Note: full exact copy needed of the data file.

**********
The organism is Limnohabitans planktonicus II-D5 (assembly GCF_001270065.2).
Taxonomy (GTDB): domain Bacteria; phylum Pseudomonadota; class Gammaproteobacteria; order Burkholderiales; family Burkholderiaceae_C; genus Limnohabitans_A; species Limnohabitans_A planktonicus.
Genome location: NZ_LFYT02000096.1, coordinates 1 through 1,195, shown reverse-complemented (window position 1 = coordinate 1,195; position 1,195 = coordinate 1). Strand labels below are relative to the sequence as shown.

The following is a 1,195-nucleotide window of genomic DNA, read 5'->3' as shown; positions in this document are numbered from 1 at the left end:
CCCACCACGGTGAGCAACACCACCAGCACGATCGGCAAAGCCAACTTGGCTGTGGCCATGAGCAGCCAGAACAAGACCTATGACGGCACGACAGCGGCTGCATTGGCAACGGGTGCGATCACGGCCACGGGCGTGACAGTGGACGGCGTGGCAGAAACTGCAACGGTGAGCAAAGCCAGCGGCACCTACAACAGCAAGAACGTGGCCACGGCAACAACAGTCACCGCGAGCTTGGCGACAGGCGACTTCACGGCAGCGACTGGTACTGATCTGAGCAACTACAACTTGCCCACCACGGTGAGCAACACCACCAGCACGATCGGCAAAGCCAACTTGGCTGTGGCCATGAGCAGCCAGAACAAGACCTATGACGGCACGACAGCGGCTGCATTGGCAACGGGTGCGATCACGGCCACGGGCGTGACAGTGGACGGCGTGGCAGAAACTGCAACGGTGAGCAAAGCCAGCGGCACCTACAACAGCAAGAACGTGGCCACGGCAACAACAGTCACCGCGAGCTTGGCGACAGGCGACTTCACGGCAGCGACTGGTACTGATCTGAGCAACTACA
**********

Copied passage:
The organism is Limnohabitans planktonicus II-D5 (assembly GCF_001270065.2).
Taxonomy (GTDB): domain Bacteria; phylum Pseudomonadota; class Gammaproteobacteria; order Burkholderiales; family Burkholderiaceae_C; genus Limnohabitans_A; species Limnohabitans_A planktonicus.
Genome location: NZ_LFYT02000096.1, coordinates 1 through 1,195, shown reverse-complemented (window position 1 = coordinate 1,195; position 1,195 = coordinate 1). Strand labels below are relative to the sequence as shown.

The following is a 1,195-nucleotide window of genomic DNA, read 5'->3' as shown; positions in this document are numbered from 1 at the left end:
CCCACCACGGTGAGCAACACCACCAGCACGATCGGCAAAGCCAACTTGGCTGTGGCCATGAGCAGCCAGAACAAGACCTATGACGGCACGACAGCGGCTGCATTGGCAACGGGTGCGATCACGGCCACGGGCGTGACAGTGGACGGCGTGGCAGAAACTGCAACGGTGAGCAAAGCCAGCGGCACCTACAACAGCAAGAACGTGGCCACGGCAACAACAGTCACCGCGAGCTTGGCGACAGGCGACTTCACGGCAGCGACTGGTACTGATCTGAGCAACTACAACTTGCCCACCACGGTGAGCAACACCACCAGCACGATCGGCAAAGCCAACTTGGCTGTGGCCATGAGCAGCCAGAACAAGACCTATGACGGCACGACAGCGGCTGCATTGGCAACGGGTGCGATCACGGCCACGGGCGTGACAGTGGACGGCGTGGCAGAAACTGCAACGGTGAGCAAAGCCAGCGGCACCTACAACAGCAAGAACGTGGCCACGGCAACAACAGTCACCGCGAGCTTGGCGACAGGCGACTTCACGGCAGCGACTGGTACTGATCTGAGCAACTACA